Superman #7 came out this week and was a truly delightful issue by plotters Peter Tomasi and Patrick Gleason with pitch perfect art by Jorge Jimenez. There was a wonderfully retro feel to this issue which thrilled me. I grew up in a time where every so often titles were allowed an issue to take a breath and showcase the characters without pushing plots forward. Whether it was 'a day in the life' or some rest issue tying up a small subplot, it was a nice way to get me back in touch with the characters and why I loved them.
And this issue serves that up on a silver platter. After showing the reader that Superman has been quite busy now that he has gone public with his existence, the creators send the family to the county fair. And hilarity and hijinks ensue. And within that is this breezy, completely natural relationship between Lois and Clark, one of the real draws of this title for me.
That isn't to say that we don't get some plot progression. We are introduced to some new characters who will either be supporting cast here or in the upcoming Super-Sons book. And we see where Clark or Lois might be employed soon.
But it is really these quiet scenes of carnival games and prize cows that struck me as showing just how good these folks are, super-powered or otherwise.
As I said, Jorge Jimenez is on art here and just shines with a semi-stylized look that is close enough to Gleason to give the book a consistent feel. I loved Jimenez' stuff in Smallville. He really shines.
The book opens with a nice montage of Superman rescuing a satellite and helping out the other heroes in the Justice League. Each hero says thanks for the assist ... except Batman who doesn't want help. It is a nice sequence which gives Jimenez a chance to show off his super-hero chops before we head to the carnival.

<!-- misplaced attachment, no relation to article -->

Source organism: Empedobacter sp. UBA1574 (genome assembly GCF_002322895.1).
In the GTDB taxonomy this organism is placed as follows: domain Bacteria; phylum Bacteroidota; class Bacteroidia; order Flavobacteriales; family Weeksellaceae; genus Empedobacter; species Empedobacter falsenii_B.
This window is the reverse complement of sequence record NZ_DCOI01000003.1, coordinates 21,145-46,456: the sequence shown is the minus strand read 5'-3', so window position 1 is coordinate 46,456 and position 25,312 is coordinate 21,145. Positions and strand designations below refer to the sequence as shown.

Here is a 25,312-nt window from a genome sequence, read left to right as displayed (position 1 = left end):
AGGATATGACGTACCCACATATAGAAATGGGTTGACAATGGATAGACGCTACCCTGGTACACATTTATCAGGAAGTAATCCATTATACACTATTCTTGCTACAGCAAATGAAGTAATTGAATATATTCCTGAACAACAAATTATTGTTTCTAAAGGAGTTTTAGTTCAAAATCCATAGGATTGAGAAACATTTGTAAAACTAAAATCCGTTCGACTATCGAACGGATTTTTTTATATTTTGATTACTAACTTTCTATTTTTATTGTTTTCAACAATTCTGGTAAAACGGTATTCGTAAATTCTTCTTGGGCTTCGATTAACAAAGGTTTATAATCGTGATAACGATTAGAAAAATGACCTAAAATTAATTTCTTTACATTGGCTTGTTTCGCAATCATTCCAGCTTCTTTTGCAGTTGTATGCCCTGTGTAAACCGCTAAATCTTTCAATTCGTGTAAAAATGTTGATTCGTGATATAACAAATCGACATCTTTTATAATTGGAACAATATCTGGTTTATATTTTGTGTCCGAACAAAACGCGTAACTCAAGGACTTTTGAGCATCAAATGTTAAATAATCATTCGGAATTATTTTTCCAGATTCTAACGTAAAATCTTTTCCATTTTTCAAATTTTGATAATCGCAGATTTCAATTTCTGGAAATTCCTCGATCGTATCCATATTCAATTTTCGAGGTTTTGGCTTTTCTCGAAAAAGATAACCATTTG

But the ending of that opening sequence was what really sparkled for me. A weary Superman, tired from the events of the night, sits on a roof with his head down. But then, he looks up to see it is morning and smiles. That look shows he thinks it is a good morning. No regret for his toils. Things are looking up.
Flying back to the homestead, Clark agrees to forego his usual night of heroics to join Lois and Jon at the County Fair. He'll take the night off to spend with his family.
Lois can't believe that Clark will take a night off from 'Superman-ing' but Clark insists. And to prove it, he gives Lois his cape.
I adore the expression on Lois' face. She's heard this all before. She is appropriately skeptical.
And then we head to the fair. Early on we see that a couple of goons are planning to rob the ticket booth. So we know that some heroics will eventually happen. But first we just get to see the Super-Family interact with their neighbors and community.
We see Kathy, the young friend and confidante of Jon. She asks him to come by later to see her cow in the Blue Ribbon contest. When Jon tries to back out (in a rather rude way), Lois corrects him and says they wouldn't miss it.
It is a nice mother/son moment with Lois teaching Jon a lesson in politeness and civility.
I do wonder if Jon and Kathy will have a Clark/Lana style childhood romance. She winks at him and compliments his glasses. Cute.
At the fair, we meet Tony Martinez, Jon's science teacher at school.
He seems like a nice guy, dedicated to the kids. And his description of Jon is spot on. A daydreamer. But respectful.